To carry out her research, she frequented the British Museum, where she met and became friends with Dr Arthur Smith Woodward, a former keeper of the Geological Department.
Woodward was impressed with Slater's knowledge and commitment, and asked her to prepare a monograph of the British conulariids for the Palaeontographical Society, which was later completed and published in 1907.
During her research, Slater travelled abroad to compare the Museum's specimens to those of other institutions and private collectors, a procedure which is still followed today.
She applied for funding - another exceptional act for a Victorian woman - with the support of Woodward, and was awarded the Daniel Pidgeon Fund from the Geological Society to investigate Palaeozoic rocks of Wales. Slater's ambition to make a difference was starting to come true.
Besides palaeontology, geomorphology and stratigraphy, Slater was very good at illustrating. She secured work as an illustrator and also created a series of drawings celebrating the signing of the Entente Cordiale of 1904, marked the end of nearly a thousand years of conflict between Britain and France.
Her illustrations were exhibited at the Franco-British Exhibition in London in 1908, a public fair that attracted over eight million people. This provided her with much-needed income.
Slater's last year of proper work was during 1911 where she worked part time as a demonstrator for another trailblazing woman geologist, Catherine Raisin . She spent the rest of her time collaborating with Gertrude Lilian Elles and Ethel M R Wood on their monograph on graptolite plates.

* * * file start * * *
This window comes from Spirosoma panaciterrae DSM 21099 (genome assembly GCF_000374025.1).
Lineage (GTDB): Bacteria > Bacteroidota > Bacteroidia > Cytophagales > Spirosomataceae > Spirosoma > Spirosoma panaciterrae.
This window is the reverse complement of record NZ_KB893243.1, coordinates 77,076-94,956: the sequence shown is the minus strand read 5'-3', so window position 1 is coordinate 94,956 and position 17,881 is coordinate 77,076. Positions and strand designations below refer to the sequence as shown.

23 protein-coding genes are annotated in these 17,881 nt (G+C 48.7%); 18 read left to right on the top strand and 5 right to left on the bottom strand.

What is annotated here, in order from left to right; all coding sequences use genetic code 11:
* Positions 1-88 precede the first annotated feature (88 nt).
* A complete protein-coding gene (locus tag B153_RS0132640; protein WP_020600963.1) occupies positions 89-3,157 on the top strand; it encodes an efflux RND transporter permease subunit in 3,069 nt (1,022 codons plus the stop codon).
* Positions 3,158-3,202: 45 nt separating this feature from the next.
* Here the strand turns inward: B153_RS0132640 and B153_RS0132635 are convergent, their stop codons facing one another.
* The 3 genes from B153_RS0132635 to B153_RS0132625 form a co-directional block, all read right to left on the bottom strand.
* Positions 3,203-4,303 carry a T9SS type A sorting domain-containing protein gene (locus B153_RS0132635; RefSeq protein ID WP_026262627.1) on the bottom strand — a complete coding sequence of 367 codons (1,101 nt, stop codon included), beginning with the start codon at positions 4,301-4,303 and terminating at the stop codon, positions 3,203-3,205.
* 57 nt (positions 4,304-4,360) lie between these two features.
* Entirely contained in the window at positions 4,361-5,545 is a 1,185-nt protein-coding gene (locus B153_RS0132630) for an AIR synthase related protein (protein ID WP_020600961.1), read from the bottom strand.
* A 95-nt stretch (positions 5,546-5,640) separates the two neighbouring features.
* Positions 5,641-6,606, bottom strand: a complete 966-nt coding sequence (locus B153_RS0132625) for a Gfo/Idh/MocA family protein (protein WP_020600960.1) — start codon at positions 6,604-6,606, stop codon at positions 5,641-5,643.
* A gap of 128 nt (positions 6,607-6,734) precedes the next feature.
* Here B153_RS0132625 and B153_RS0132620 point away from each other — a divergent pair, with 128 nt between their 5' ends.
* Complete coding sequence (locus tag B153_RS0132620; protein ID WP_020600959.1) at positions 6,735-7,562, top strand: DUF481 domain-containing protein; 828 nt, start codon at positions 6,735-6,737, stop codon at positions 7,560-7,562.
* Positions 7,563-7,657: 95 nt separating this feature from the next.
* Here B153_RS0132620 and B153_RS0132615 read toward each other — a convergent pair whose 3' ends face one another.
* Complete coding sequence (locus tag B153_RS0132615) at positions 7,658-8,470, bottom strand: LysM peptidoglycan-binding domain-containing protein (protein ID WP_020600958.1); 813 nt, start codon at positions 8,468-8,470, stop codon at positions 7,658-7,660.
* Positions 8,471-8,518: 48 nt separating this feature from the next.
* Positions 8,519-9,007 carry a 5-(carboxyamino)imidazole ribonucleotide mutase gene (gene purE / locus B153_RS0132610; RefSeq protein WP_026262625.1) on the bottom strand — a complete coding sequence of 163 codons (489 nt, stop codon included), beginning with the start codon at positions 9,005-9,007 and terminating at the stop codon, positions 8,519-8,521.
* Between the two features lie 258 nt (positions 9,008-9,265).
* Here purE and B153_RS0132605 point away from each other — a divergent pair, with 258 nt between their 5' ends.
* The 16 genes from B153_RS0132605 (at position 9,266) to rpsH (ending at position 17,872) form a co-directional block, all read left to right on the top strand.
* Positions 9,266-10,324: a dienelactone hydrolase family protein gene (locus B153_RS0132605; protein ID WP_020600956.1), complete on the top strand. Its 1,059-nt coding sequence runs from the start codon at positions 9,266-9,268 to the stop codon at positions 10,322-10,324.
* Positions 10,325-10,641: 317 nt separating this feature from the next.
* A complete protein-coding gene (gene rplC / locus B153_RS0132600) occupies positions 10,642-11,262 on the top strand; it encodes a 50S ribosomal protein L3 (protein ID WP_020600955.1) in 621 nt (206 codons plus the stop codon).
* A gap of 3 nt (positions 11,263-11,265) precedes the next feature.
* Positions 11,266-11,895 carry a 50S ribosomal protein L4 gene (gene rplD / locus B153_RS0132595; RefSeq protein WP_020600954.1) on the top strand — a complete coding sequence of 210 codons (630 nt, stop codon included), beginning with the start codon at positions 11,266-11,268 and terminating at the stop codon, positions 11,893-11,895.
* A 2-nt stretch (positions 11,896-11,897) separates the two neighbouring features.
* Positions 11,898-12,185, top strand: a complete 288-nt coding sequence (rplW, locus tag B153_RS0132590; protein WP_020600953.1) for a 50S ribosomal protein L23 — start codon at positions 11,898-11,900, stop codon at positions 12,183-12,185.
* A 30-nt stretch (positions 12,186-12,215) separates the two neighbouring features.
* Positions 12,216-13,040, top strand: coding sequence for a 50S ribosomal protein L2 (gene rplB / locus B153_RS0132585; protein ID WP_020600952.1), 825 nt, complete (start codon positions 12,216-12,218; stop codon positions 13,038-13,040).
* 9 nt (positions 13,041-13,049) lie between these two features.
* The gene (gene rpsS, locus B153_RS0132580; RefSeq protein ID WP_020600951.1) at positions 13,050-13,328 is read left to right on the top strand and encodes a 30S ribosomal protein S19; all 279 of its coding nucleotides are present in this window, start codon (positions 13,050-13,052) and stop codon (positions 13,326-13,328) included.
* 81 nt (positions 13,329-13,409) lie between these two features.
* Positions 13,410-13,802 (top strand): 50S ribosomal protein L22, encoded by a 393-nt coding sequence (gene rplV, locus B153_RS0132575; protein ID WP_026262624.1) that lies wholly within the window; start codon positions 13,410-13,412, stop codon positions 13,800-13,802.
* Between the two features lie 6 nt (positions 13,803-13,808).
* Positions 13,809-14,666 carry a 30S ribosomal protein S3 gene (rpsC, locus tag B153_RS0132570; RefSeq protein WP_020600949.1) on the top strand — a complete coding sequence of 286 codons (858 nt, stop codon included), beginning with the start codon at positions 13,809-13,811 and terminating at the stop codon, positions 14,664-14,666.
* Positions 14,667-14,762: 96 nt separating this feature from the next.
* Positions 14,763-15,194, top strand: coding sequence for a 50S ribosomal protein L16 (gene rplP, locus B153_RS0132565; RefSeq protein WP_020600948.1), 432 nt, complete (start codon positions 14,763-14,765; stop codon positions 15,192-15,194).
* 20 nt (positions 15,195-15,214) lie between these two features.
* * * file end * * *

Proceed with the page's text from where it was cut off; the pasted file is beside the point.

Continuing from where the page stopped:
Ida Slater's legacy
Slater ceased working completely after marrying a Kensington solicitor in 1912.
Despite her short scientific career, Slater made an impact in more ways than one. She was one of the few women to carve a place in a world of geological research dominated by men, seek and gain funding opportunities, travel solo around Europe and finally became a demonstrator at an all-female college, inspiring the next generation of female geologists. She also wrote three papers, one monograph and drew plates for publications and exhibitions professionally.
While Slater is known for her work in palaeontology, her success expands beyond that. She was, and still is, an epitome of female empowerment, displaying many traits needed to achieve a dream. In a world where women were presented with nothing but obstacles for wanting the same opportunities as men, Slater exhibited bravery, resilience, passion, determination and intelligence.
Her actions and achievements suggest she was ahead of her time, changing not only how women were perceived in the professional environment but also inspiring other women to accomplish the same.
As women were rarely credited for their input during that period, she may have achieved even more, which went unnoticed.
However, one thing is for sure. Ida Lilian Slater indeed left her mark on the world in more ways than one.